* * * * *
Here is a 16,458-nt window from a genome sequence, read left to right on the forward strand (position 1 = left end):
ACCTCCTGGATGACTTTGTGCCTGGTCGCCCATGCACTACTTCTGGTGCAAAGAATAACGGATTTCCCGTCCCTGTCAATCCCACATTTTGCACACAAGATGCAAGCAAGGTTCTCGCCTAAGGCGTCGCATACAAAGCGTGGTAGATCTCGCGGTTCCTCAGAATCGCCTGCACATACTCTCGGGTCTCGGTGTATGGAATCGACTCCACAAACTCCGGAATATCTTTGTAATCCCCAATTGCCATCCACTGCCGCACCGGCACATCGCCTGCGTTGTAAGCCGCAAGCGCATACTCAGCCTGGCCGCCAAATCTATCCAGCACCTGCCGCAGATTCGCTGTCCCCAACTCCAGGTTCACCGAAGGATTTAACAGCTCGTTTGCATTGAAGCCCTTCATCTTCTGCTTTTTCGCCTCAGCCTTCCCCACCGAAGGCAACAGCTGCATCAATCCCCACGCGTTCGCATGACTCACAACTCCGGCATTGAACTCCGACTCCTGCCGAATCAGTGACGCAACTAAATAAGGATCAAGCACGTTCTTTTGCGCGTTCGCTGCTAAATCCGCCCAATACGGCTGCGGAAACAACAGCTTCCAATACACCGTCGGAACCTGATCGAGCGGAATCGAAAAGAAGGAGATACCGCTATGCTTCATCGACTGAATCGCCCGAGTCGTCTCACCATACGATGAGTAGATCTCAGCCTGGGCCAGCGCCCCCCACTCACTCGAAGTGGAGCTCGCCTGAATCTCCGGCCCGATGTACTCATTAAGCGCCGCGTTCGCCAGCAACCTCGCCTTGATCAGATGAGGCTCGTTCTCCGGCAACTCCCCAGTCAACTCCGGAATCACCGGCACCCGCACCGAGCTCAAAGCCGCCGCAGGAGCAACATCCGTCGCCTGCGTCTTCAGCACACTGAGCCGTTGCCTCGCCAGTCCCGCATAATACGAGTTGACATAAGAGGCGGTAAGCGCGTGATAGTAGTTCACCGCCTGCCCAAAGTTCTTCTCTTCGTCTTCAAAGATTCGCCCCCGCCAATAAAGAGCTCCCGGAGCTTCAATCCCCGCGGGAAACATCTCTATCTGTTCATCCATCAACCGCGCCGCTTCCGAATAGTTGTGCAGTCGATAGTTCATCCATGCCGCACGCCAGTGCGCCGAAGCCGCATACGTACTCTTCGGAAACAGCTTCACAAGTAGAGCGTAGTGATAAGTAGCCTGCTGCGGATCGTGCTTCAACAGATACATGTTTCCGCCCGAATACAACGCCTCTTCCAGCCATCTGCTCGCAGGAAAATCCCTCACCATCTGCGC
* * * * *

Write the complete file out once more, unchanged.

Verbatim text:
Here is a 16,458-nt window from a genome sequence, read left to right on the forward strand (position 1 = left end):
ACCTCCTGGATGACTTTGTGCCTGGTCGCCCATGCACTACTTCTGGTGCAAAGAATAACGGATTTCCCGTCCCTGTCAATCCCACATTTTGCACACAAGATGCAAGCAAGGTTCTCGCCTAAGGCGTCGCATACAAAGCGTGGTAGATCTCGCGGTTCCTCAGAATCGCCTGCACATACTCTCGGGTCTCGGTGTATGGAATCGACTCCACAAACTCCGGAATATCTTTGTAATCCCCAATTGCCATCCACTGCCGCACCGGCACATCGCCTGCGTTGTAAGCCGCAAGCGCATACTCAGCCTGGCCGCCAAATCTATCCAGCACCTGCCGCAGATTCGCTGTCCCCAACTCCAGGTTCACCGAAGGATTTAACAGCTCGTTTGCATTGAAGCCCTTCATCTTCTGCTTTTTCGCCTCAGCCTTCCCCACCGAAGGCAACAGCTGCATCAATCCCCACGCGTTCGCATGACTCACAACTCCGGCATTGAACTCCGACTCCTGCCGAATCAGTGACGCAACTAAATAAGGATCAAGCACGTTCTTTTGCGCGTTCGCTGCTAAATCCGCCCAATACGGCTGCGGAAACAACAGCTTCCAATACACCGTCGGAACCTGATCGAGCGGAATCGAAAAGAAGGAGATACCGCTATGCTTCATCGACTGAATCGCCCGAGTCGTCTCACCATACGATGAGTAGATCTCAGCCTGGGCCAGCGCCCCCCACTCACTCGAAGTGGAGCTCGCCTGAATCTCCGGCCCGATGTACTCATTAAGCGCCGCGTTCGCCAGCAACCTCGCCTTGATCAGATGAGGCTCGTTCTCCGGCAACTCCCCAGTCAACTCCGGAATCACCGGCACCCGCACCGAGCTCAAAGCCGCCGCAGGAGCAACATCCGTCGCCTGCGTCTTCAGCACACTGAGCCGTTGCCTCGCCAGTCCCGCATAATACGAGTTGACATAAGAGGCGGTAAGCGCGTGATAGTAGTTCACCGCCTGCCCAAAGTTCTTCTCTTCGTCTTCAAAGATTCGCCCCCGCCAATAAAGAGCTCCCGGAGCTTCAATCCCCGCGGGAAACATCTCTATCTGTTCATCCATCAACCGCGCCGCTTCCGAATAGTTGTGCAGTCGATAGTTCATCCATGCCGCACGCCAGTGCGCCGAAGCCGCATACGTACTCTTCGGAAACAGCTTCACAAGTAGAGCGTAGTGATAAGTAGCCTGCTGCGGATCGTGCTTCAACAGATACATGTTTCCGCCCGAATACAACGCCTCTTCCAGCCATCTGCTCGCAGGAAAATCCCTCACCATCTGCGC